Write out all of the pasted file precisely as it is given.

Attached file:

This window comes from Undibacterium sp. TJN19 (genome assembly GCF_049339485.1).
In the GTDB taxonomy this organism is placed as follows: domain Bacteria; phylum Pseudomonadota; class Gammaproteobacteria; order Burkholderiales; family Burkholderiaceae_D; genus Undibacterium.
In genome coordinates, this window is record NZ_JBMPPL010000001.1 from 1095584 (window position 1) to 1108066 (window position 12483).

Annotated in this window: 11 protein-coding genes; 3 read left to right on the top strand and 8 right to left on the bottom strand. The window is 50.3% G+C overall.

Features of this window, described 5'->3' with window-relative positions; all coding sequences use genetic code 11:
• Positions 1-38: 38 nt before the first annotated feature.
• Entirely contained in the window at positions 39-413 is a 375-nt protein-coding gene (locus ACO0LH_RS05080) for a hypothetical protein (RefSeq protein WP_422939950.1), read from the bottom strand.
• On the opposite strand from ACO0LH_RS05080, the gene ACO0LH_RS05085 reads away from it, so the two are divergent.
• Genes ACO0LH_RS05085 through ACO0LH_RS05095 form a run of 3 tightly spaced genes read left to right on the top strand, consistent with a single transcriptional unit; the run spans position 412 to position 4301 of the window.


This window comes from Undibacterium sp. TJN19 (genome assembly GCF_049339485.1).
In the GTDB taxonomy this organism is placed as follows: domain Bacteria; phylum Pseudomonadota; class Gammaproteobacteria; order Burkholderiales; family Burkholderiaceae_D; genus Undibacterium.
In genome coordinates, this window is record NZ_JBMPPL010000001.1 from 1095584 (window position 1) to 1108066 (window position 12483).

Annotated in this window: 11 protein-coding genes; 3 read left to right on the top strand and 8 right to left on the bottom strand. The window is 50.3% G+C overall.

Features of this window, described 5'->3' with window-relative positions; all coding sequences use genetic code 11:
• Positions 1-38: 38 nt before the first annotated feature.
• Entirely contained in the window at positions 39-413 is a 375-nt protein-coding gene (locus ACO0LH_RS05080) for a hypothetical protein (RefSeq protein WP_422939950.1), read from the bottom strand.
• On the opposite strand from ACO0LH_RS05080, the gene ACO0LH_RS05085 reads away from it, so the two are divergent.
• Genes ACO0LH_RS05085 through ACO0LH_RS05095 form a run of 3 tightly spaced genes read left to right on the top strand, consistent with a single transcriptional unit; the run spans position 412 to position 4301 of the window.